Paid Leave for All Action did polling in midterm battleground states that found 81 percent of voters support paid leave—which was also a double-digit increase in the last year. Paid leave is popular with a majority of voters in all political parties, and especially popular with independent women voters. Paid leave is a hugely impactful policy, a proven tool for our health, our financial security, and our families’ wellbeing. And it’s key to electoral outcomes.
Why this can, and must, all change.
The federal budget and the President’s proposal are just parts of how government programs are funded and work. We need legislation to move again for paid leave’s passage, and we need the votes in both chambers of Congress. But paid leave was right at the finish line and we believe this momentum and mandate will only grow. In just the first months of this year, we’ve already seen unprecedented energy and action. A historic bipartisan working group launched for the first time in the House of Representatives, as well as a Congressional Dads Caucus focused on passing paid leave. Paid leave legislation will be reintroduced again soon. The President and Vice President have taken executive actions and committed to a renewed push. We represent tens of millions of people and voters across the country, and every day more organizers, advocates, small business owners, and working families join us across the country. The movement is stronger than ever. And as a movement, alongside the President and the growing number of champions in Congress, we plan to finish the job.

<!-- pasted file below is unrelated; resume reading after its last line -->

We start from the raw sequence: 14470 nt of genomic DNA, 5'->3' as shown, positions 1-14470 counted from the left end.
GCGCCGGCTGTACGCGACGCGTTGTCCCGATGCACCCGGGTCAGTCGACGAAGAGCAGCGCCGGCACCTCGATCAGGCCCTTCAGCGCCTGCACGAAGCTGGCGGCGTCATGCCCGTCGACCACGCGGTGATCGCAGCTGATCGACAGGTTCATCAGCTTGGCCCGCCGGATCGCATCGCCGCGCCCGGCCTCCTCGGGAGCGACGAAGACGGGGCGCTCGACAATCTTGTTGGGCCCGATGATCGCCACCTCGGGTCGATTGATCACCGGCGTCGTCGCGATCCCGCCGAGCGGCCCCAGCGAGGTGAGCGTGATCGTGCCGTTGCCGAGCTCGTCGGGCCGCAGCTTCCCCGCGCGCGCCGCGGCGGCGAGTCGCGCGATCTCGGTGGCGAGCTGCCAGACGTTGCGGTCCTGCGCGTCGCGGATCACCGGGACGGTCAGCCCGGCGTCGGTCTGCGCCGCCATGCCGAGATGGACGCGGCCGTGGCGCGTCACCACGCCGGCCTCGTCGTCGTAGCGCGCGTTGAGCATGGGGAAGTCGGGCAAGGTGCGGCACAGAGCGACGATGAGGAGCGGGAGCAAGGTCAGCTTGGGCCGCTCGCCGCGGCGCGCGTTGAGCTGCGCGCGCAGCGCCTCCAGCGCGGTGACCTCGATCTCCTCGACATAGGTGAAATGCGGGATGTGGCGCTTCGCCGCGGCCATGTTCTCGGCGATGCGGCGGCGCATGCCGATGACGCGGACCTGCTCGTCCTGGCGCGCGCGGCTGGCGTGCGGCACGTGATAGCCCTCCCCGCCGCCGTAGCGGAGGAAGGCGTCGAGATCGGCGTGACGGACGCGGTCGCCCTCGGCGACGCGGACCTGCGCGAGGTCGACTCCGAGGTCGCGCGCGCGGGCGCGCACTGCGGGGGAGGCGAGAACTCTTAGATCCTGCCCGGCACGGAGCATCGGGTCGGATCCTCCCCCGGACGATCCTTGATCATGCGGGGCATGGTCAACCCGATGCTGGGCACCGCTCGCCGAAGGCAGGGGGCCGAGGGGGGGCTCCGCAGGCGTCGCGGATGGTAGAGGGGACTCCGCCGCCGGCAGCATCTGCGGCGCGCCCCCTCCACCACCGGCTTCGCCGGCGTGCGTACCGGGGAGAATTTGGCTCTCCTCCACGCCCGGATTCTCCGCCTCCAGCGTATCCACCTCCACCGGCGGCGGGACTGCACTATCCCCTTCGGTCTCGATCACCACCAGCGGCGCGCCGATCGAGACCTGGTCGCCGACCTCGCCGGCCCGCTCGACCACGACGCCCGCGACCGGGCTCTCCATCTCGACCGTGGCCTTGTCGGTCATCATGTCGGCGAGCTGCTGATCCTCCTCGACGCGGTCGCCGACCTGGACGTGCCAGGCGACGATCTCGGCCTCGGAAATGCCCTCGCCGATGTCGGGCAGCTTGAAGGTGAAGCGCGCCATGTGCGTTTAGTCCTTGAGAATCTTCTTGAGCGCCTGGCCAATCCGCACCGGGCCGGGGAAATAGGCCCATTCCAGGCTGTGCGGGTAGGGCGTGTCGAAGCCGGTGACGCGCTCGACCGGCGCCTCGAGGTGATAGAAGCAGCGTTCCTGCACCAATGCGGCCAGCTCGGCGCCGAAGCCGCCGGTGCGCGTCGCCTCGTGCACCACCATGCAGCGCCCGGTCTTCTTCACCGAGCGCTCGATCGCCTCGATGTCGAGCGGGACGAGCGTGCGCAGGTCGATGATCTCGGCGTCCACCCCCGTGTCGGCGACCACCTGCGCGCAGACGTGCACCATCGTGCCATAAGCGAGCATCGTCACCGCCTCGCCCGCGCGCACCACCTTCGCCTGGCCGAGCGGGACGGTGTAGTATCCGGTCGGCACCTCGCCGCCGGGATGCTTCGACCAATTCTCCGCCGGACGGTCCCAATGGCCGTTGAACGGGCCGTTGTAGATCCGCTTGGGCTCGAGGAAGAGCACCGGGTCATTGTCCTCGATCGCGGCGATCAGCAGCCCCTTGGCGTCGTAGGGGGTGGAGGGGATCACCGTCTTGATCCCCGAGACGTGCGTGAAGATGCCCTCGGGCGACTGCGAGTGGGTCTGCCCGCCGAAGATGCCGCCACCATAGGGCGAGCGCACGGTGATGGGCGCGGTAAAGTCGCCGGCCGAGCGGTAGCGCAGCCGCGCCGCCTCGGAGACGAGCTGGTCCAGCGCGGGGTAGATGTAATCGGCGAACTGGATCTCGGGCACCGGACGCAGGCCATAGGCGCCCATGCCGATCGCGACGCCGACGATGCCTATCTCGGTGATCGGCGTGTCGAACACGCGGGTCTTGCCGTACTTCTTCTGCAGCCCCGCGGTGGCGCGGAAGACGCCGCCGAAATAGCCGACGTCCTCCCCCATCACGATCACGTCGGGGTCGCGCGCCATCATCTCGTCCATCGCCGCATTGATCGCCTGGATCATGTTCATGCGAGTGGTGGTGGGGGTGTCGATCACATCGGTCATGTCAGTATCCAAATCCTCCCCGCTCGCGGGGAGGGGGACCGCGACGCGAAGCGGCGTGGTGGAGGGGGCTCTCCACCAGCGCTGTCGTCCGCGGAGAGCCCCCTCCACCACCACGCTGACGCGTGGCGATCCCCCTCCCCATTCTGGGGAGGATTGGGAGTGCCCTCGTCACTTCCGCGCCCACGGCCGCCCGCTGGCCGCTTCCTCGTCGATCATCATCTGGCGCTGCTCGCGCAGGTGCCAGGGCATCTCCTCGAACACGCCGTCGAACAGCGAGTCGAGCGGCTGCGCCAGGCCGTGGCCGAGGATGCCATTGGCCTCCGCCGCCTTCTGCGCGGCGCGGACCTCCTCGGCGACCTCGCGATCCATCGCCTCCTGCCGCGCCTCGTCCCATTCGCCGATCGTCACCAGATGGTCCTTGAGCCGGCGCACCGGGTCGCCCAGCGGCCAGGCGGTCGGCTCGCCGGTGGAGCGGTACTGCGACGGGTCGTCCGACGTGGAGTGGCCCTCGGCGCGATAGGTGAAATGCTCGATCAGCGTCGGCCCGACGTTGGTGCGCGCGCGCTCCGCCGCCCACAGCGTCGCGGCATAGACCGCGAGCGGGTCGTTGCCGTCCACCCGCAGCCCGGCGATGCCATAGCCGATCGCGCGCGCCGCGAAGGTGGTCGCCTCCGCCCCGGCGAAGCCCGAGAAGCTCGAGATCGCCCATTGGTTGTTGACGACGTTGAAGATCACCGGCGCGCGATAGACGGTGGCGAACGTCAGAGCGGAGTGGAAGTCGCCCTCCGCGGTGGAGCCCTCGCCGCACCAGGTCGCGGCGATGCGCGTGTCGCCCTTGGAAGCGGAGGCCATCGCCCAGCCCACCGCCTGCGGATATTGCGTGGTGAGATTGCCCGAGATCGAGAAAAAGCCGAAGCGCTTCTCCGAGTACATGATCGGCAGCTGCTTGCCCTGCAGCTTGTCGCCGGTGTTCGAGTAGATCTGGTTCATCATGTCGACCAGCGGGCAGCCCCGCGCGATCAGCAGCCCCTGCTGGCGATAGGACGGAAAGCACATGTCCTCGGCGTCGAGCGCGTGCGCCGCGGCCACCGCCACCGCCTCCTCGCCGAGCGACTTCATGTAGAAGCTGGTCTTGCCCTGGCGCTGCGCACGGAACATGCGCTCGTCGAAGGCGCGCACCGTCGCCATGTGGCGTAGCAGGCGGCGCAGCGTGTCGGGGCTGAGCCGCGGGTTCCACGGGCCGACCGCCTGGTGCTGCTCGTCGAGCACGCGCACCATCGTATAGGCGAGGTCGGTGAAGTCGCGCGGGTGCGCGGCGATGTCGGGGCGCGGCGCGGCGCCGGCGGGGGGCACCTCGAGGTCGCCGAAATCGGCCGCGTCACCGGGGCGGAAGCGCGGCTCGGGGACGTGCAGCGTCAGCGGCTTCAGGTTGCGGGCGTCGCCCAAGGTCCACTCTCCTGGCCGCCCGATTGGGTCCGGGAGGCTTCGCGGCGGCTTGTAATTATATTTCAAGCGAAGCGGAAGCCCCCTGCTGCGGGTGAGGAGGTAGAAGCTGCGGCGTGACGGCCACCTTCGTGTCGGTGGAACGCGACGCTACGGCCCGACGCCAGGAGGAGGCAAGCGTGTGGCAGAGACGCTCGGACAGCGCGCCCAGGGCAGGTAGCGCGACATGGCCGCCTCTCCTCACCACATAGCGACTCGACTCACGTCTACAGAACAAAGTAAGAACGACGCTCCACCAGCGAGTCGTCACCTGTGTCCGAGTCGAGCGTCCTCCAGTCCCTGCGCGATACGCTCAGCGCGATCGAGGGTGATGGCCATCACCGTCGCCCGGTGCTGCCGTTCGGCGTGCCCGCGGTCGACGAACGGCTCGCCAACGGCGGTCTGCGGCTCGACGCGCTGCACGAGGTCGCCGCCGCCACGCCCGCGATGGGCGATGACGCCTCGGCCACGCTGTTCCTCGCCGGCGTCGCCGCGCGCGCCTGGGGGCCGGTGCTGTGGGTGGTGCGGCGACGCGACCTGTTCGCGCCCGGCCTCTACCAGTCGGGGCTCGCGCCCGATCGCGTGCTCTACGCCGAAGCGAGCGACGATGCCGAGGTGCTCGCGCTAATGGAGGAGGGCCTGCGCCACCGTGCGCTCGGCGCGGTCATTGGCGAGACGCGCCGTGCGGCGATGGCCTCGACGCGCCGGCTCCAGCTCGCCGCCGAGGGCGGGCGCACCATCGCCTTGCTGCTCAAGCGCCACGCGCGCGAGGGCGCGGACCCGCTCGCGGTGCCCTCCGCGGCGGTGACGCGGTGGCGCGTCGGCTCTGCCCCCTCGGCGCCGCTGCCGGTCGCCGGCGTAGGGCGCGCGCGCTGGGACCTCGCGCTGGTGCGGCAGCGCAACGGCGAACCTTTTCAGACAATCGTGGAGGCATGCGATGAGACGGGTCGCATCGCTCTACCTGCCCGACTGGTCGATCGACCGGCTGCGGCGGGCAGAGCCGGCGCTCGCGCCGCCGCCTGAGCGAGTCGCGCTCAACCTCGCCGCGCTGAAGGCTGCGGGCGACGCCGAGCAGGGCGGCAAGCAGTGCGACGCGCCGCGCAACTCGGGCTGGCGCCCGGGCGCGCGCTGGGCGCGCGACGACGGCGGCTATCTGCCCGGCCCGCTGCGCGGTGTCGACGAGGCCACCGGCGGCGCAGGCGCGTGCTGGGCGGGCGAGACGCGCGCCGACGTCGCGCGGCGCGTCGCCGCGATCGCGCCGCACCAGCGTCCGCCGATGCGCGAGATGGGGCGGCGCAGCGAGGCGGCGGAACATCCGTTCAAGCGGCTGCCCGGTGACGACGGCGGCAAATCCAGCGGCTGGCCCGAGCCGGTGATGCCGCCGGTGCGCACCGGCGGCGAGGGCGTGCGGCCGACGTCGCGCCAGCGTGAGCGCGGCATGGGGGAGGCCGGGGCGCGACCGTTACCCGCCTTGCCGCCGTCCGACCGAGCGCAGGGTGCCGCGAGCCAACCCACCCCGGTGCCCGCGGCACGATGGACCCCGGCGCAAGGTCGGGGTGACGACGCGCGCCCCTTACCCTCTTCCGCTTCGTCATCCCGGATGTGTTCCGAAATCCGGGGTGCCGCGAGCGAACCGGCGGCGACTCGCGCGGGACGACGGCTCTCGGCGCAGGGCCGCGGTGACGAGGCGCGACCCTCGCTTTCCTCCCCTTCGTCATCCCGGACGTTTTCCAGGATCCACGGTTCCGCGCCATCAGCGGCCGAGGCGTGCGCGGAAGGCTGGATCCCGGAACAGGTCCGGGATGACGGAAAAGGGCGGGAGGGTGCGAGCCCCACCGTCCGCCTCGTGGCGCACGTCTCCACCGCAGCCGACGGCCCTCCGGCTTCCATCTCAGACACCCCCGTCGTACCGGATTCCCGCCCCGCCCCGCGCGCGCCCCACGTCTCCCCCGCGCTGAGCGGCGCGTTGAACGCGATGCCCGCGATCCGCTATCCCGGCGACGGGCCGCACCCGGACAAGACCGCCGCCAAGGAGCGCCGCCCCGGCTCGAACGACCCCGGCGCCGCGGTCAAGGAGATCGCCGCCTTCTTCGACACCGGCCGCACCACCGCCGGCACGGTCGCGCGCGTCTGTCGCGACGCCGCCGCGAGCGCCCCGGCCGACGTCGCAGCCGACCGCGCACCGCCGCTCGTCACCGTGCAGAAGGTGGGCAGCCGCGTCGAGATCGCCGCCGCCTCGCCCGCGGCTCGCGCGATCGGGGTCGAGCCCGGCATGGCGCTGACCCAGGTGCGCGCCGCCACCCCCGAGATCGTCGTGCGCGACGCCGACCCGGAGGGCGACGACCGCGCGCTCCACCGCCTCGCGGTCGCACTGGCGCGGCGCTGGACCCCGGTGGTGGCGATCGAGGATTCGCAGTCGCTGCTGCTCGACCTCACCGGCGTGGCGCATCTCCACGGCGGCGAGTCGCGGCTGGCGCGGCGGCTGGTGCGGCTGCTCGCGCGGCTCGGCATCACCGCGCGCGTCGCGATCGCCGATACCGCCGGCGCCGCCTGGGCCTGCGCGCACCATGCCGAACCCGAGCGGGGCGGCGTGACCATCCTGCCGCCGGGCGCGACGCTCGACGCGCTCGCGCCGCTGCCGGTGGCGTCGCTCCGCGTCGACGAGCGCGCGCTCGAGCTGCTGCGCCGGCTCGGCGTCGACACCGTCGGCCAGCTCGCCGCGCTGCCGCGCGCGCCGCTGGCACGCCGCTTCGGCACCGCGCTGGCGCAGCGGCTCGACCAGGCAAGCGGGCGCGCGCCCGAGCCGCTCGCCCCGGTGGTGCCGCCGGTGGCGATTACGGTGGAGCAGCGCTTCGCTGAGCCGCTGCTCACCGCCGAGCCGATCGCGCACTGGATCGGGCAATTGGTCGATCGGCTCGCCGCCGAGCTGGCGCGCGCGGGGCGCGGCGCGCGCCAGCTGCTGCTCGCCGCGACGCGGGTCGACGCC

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Dawn Huckelbridge is the director of Paid Leave for All and Paid Leave for All Action, a mom, and a passionate supporter of paid leave.